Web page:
2017 TOP 10 Endangered Artifacts Award!
Virginia Museums Advocacy awards African American Historical Society of Portsmouth (Portsmouth, VA) a special recognition from the independent Selection Committee, to conserve its Segregated Era "Colored" Sink that exemplifies an era of separate but equal life in the South under "Jim Crow" laws.
2014 BCALA “Library of the Year” Award!
Restoration of the Portsmouth
(Colored) Community Library
The Portsmouth (Colored) Community Library
served black patrons from 1945 until 1963, when the main library
was integrated. The small, one-story brick building was originally
located on South Street near Effingham. The land at this site
was purchased with donations made by Portsmouth citizens, black
and white, and the building was constructed at city expense.
Some of the 10,000 books available for black
readers were James Weldon Johnson's Along This Way, Henrietta
Buckmaster's Let My People Go, Langston Hughes' The
Big Sea, and Carter G. Woodson's Mis-Education of the
In recognition of the historical importance of the structure,
the Portsmouth Community Library is on the National Register of
Over the years the Community Library building fell into disrepair,
and in 2003 the African American Historical Society of Portsmouth
decided to prioritize saving the building. With the help of the
City of Portsmouth; Greg Rutledge, AIA, of Hanbury, Evans, Wright,
and Vlattas and Company; the Norfolk Foundation; the Beazley Foundation;
Wheelabrator Technologies; and many additional individuals, businesses,
churches, and organizations, the building has been saved and renovations
are nearly complete.
The restored building will house the Portsmouth African American
Museum. Although housed in Portsmouth, this museum will be an
important resource, artifact, and memorial to African Americans
throughout Hampton Roads. We already have artifacts, photographs,
oral histories, and more to exhibit, including two tables, a small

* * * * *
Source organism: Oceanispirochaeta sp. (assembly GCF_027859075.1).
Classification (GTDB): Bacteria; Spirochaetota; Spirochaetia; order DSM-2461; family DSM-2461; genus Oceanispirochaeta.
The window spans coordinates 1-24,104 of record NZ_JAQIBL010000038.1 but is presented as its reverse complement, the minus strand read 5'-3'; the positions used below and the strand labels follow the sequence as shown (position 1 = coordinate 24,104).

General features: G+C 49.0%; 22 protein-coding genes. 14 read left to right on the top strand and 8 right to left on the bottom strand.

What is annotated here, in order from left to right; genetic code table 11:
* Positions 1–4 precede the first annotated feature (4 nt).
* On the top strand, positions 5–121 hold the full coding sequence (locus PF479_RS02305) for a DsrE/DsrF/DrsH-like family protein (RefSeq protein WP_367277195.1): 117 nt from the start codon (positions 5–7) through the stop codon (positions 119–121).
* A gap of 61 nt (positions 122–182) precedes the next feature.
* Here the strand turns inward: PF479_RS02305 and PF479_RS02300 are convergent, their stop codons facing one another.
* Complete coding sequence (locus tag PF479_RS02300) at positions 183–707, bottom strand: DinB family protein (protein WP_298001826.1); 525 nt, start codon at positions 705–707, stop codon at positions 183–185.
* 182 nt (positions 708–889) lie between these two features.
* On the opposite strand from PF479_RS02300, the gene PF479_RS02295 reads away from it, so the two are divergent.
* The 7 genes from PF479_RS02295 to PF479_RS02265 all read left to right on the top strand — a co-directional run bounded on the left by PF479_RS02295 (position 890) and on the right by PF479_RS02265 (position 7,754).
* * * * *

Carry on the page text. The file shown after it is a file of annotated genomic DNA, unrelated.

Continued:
desk, one chair, and a small handful of books that were used in
the Portsmouth Community Library. The architect was able to draw
and locate the reception desk from the floor imprint, and a master
wood finisher is reconstructing that desk. A most interesting
addition to the museum's collection came from CSX, a railroad
company with a warehouse in Portsmouth. The company donated not
only $5,000 for restoration purposes but also a sink from their
Portsmouth warehouse that still has the word "colored" embossed
video of Mae Breckenridge-Haywood at the Portsmouth Community
Library building. Thank you.
pdf | doc
1944, Friends of the Colored Library" donated $1.00 toward
building the Colored library. Now we are asking for a donation
of $5.00 or more to continue our "High Five for History"
legacy campaign to continue support of the Portsmouth African
American Museum and Cultural Center.
The Portsmouth (Colored) Community Library's
Gala Grand Opening was on December 22, 2013 and it's first exhibit
was on December 23, 2013.
Community Library, c. 1960
|The Portsmouth Community Library stands
empty and in need of restoration. The library is currently
located on the parking lot of Ebenezer Baptist Church in Portsmouth.
The Community Library, 2006
building serves a reminder of the days when African Americans
could not use the “whites only” public library in the city.
The Portsmouth Community Library operated between 1945 and